Dealers and Securitizers
Intermediaries are vital for a well-functioning financial system and allow their clients to solve the problems they face more efficiently than they could by themselves.
We find several types:
- Brokers, Exchanges, and Alternative trading systems
- Dealers and Securitizers
- Depository Institutions
- Insurance Companies
- Arbitrageurs, and
- Clearinghouses and Custodians
Let’s take a closer look at Dealers and Securitizers.
What Is a Dealer?
Unlike brokers, these financial intermediaries can buy and sell securities on their behalf.
Dealers act as a principal for their own account and can fill clients’ orders by trading from their own inventory. They can buy a security directly from the market or borrow it in order to complete the trade. This feature provides liquidity to the market because clients know that their orders will be promptly executed. Keep in mind that dealers profit from the difference between the buying and the selling price of an asset, also referred to as “spread”.
In practice, dealers might also act as brokers, which we call broker-dealers.
Broker-dealers have an inherent conflict of interest. As brokers, they seek the best prices for their clients, but as dealers, their goal is to profit through prices or spreads. That’s why traders typically place limits on how their orders are filled when they transact with broker-dealers.
What Are Securitizers?
These entities are usually banks and investment companies that pool various financial assets into one group. The process is called securitization; it involves converting the assets into a marketable security, which is then sold to investors.
Imagine that a bank provides mortgage loans to hundreds of homeowners. Each loan represents an asset on the bank’s balance sheet, right?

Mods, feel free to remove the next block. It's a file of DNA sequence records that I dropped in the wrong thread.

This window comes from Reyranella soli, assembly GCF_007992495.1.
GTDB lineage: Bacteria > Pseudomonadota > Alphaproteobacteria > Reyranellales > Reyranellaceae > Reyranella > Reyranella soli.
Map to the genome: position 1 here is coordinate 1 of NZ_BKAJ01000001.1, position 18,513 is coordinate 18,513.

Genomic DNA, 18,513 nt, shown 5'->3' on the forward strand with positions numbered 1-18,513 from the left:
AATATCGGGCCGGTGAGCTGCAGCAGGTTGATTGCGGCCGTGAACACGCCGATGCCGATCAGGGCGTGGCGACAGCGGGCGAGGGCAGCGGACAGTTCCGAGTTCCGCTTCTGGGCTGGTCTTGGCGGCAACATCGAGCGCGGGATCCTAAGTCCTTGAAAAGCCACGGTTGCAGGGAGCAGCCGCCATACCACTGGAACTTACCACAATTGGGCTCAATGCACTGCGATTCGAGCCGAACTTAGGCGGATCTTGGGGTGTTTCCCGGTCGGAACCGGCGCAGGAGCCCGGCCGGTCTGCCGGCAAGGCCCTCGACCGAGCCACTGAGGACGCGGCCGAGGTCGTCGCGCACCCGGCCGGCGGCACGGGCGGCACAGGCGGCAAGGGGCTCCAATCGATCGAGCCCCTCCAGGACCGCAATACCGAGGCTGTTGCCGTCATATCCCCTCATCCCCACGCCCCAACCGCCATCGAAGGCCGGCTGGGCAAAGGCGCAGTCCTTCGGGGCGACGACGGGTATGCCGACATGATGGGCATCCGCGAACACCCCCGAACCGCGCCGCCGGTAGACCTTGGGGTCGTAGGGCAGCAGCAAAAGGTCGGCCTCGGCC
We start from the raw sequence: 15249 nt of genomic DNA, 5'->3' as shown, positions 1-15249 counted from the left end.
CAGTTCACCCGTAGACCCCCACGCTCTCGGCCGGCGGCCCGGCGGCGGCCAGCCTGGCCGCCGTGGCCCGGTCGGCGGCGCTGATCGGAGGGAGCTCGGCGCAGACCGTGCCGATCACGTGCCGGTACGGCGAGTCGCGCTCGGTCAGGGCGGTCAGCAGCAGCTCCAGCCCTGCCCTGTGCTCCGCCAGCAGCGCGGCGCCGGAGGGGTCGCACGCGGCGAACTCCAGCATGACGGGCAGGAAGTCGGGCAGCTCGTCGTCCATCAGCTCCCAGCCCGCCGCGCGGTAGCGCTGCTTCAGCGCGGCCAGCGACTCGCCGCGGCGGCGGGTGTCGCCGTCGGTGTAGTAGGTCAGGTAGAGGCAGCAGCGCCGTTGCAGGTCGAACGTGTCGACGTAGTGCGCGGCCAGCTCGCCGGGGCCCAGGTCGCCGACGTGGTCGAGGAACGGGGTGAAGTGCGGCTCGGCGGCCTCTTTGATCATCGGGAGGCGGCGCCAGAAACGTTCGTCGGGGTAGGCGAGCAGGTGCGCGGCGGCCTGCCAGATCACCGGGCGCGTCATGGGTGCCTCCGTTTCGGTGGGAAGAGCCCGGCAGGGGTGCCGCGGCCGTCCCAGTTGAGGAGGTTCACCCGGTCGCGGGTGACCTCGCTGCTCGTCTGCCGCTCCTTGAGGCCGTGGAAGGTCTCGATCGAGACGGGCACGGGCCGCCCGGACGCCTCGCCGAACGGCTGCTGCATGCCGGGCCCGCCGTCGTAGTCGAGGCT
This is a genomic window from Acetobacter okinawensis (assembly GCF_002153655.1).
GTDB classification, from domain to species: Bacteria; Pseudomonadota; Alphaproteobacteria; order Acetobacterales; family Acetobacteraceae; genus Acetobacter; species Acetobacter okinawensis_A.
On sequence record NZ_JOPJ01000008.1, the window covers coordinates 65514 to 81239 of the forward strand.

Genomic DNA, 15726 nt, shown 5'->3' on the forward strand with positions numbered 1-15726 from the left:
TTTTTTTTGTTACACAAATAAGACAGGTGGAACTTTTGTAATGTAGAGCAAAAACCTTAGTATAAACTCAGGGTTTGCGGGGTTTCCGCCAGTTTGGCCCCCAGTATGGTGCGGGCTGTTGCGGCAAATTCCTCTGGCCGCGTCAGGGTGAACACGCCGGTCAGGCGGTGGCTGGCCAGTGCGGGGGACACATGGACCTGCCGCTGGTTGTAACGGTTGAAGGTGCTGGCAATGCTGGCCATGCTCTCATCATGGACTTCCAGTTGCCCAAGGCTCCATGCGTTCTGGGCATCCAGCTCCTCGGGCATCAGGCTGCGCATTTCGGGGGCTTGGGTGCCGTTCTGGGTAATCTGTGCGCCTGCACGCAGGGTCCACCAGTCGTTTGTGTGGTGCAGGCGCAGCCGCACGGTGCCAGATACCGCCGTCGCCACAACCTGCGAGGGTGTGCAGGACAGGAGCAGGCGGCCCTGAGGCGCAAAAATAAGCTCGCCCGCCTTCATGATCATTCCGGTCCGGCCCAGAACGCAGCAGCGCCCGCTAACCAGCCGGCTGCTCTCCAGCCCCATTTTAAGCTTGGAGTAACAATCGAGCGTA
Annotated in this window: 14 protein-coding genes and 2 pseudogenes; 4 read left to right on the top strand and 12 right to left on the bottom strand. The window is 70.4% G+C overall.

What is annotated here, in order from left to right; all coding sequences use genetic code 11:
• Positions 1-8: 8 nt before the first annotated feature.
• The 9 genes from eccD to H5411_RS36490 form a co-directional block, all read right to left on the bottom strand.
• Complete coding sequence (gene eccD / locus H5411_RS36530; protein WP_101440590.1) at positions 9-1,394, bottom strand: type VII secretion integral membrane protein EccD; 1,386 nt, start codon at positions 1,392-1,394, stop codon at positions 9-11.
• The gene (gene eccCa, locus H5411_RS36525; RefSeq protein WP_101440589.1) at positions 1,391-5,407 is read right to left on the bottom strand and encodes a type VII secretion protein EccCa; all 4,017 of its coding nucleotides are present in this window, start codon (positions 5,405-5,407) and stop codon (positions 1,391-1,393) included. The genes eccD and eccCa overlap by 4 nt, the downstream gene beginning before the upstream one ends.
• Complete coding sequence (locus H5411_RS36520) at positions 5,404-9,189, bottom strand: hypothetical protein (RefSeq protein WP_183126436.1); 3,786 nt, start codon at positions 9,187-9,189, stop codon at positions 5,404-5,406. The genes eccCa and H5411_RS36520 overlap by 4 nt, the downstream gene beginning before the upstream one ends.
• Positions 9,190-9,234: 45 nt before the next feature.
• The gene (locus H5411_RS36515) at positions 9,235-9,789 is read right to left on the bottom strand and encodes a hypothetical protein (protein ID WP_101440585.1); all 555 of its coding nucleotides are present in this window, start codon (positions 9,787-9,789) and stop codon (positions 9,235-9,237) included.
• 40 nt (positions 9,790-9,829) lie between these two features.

If the bank combines the loans into a pool and sells shares of that pool to investors as securities, it implements securitization. In this context, the bank is an intermediary that connects investors who want to buy mortgages with homeowners who want to borrow money. By buying into the security, investors effectively take the position of the lender. This allows the bank to remove the associated assets from its balance sheets.
How do the involved parties make money? Investors earn a rate of return based on the associated interest and principal payments made by the homeowners, whereas the bank receives an administration fee for servicing the portfolio, plus the price of the mortgage-backed security (or MBS).
Along the way, securitizers often create several classes of securities, called tranches.
The latter give certain rights to the cash flows from the asset pool. Those who receive their returns first are more likely to be paid and thus require lower yields for their investment. Alternatively, buyers that are compensated last are least likely to benefit in case of default, and therefore expect higher yields for their investment. Practitioners often call the most junior tranche “toxic waste” because it is very risky. After all, the higher the risk, the higher the return…
Securitization ― Benefits and Drawbacks
First and foremost, the process creates liquidity by letting retail investors purchase shares in instruments that would normally be unavailable to them.
Moreover, it builds up a diversified portfolio of assets with a more predictable cash flow structure compared to that of individual assets.
What about the shortcomings?
Even though the securities are backed up by tangible assets, there is no guarantee that they will maintain their value should a debtor cease payment.
In addition, different tranches can carry different risk levels. So, investors must fully understand the debt underlying the product they buy.
Another risk for the investor is that the borrower may pay off the debt early. When interest rates fall, they may refinance the debt. And so, early repayment will reduce the returns the investor receives.
Dealers are market makers that profit from the bid-ask spread. They trade for their own account and create market liquidity. By contrast, a securitizer is a financial institution that converts its receivables into a marketable security, further sold to investors.
You may now want to find out more about the third financial intermediary ― Depository Institutions.